Researchers Create Synthetic Duplicates Of Spiders' Super-Sticky, Silk "Attachment Discs"
Researchers have reportedly created synthetic duplicates of super-sticky, silk "attachment discs" that spiders use to attach their webs to surfaces.
Researchers said the discs are created when spiders pin down an underlying thread of silk with additional threads i.e. stitches and staples. They added that the "staple-pin" geometry of the attachment disc creates a strong attachment force using little material.
Researchers used electrospinning - process by which an electrical charge is used to draw very find fibers from a liquid - to duplicate the efficient staple-pin design.
"This adhesive architecture holds promise for potential applications in the area of adhesion science, particularly in the field of biomedicine where the cost of the materials is a significant constraint," the authors wrote in their paper.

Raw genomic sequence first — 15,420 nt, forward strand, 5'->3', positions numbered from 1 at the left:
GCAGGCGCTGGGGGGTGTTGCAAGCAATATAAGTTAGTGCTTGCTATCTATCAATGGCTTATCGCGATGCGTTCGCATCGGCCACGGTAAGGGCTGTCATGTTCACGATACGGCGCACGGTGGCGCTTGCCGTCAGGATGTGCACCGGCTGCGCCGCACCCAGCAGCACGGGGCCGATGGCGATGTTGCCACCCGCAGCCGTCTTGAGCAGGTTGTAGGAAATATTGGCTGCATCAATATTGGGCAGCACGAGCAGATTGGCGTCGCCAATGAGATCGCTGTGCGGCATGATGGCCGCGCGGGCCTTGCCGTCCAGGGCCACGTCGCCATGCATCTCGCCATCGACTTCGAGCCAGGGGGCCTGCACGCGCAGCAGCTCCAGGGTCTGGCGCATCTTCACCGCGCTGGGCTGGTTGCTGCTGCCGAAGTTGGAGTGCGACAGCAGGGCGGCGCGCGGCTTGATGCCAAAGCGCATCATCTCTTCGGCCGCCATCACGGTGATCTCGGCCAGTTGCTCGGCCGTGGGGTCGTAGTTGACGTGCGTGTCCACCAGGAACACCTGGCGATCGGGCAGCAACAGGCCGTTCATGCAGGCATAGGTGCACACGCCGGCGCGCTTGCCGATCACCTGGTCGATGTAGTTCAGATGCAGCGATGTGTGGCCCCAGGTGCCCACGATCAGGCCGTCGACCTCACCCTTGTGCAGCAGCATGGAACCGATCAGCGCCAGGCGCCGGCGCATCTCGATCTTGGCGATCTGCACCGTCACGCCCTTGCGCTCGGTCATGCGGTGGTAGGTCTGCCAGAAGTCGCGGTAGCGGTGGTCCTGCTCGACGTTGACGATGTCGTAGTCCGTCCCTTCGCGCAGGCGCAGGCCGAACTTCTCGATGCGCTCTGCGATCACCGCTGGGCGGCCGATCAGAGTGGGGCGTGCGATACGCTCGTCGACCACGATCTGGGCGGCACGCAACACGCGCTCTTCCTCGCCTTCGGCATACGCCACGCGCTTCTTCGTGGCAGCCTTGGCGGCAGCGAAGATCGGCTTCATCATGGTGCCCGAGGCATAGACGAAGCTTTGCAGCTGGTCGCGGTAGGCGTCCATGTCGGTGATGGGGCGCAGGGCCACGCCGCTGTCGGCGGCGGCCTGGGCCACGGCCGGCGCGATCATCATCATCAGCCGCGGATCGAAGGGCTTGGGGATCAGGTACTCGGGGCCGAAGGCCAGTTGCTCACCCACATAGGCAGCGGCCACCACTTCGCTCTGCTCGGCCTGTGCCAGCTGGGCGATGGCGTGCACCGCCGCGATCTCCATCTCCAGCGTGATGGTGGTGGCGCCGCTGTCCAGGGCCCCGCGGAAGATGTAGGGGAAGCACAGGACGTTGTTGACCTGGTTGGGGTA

According to researchers, the design could potentially be used in addition to medical applications, to create commercial adhesives stronger than conventional glue and tape.
"Instead of using big globs of glue, for example, we can use this unique and efficient design of threads pinning down a fiber," said Ali Dhinojwala, UA's H.A. Morton professor of polymer science and lead researcher on the project, in the press release. "The inspiration was right in front of us, in nature."
"You can learn a lot of science from nature," added Dharamdeep Jain, a graduate student and co-author of the paper.
The research has been published online in Journal of Polymer Physics.